The FDA last month forced two companies to withdraw at-home kits they were marketing without authorization. A number of other tests that detect whether a person had been infected with the coronavirus have been plagued by inaccurate results. On Monday, the FDA announced that companies selling antibody tests must submit data proving accuracy within the next 10 days or face removal from the market.

Dr. Eric Topol, director of the Scripps Translational Science Institute, said that inexpensive, mass produced diagnostics could help states that lack the necessary testing capacity to ease shutdowns and social-distancing guidelines, which have choked the American economy. “The only way to get our arms around this pandemic is to enable millions of people to get tested,” he said. “Home testing is really the only way to do it.”

But Topol and other experts questioned how quickly home testing could be ramped up in quantities that would enable Americans to test themselves at the first sign of illness.

Dr. Angela Rasmussen, a virologist at the Center of Infection and Immunity at Columbia’s School of Public Health, said she worried commercial labs could be overwhelmed by millions of specimens. She also wondered whether health authorities have the capacity to act on the results and do labor-intensive contact tracing, notifying people who might have been exposed to the virus and making sure they self-quarantine.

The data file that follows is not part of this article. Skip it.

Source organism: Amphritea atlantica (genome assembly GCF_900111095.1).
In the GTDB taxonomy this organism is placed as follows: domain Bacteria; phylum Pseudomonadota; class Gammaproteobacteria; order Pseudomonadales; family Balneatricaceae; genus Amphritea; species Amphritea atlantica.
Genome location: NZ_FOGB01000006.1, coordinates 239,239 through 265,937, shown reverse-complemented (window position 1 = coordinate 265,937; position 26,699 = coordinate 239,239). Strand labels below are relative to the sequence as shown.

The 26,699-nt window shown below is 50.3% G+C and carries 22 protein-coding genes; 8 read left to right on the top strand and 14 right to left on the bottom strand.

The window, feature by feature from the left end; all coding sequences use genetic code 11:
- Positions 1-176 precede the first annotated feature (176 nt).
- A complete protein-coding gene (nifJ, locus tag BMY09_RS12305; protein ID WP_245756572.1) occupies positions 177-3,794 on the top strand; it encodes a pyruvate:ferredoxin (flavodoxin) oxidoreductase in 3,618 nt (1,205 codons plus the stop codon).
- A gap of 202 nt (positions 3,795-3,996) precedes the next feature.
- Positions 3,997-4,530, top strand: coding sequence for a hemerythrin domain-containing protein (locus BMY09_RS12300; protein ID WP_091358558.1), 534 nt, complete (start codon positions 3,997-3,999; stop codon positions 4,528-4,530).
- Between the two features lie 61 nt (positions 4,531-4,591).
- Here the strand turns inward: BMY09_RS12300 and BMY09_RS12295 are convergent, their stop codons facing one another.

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“Widespread home testing would be a game-changer, but the logistics of this are going to be a huge challenge,” she said.

Increased testing in the U.S. has been hampered by a shortage of sterile swabs, chemical reagents needed to process samples and personal protective gear, which health workers need while swabbing a patient’s nose.

The FDA has in recent weeks moved to address some obstacles. Last month, the agency provided emergency clearance for the use of foam or spun polyester swabs as an alternative to traditional medical-grade swabs. And it also approved new guidelines paving the way for tests to be self-administered with a simple twirl of swabs at the base of each nostril.

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Those guidelines, the result of separate studies by UnitedHealth Group and Dr. Yuan-Po Tu of the Everett Clinic in Washington state, will give medical providers an alternative to the intrusive nasopharyngeal probes that sometimes result in false negatives.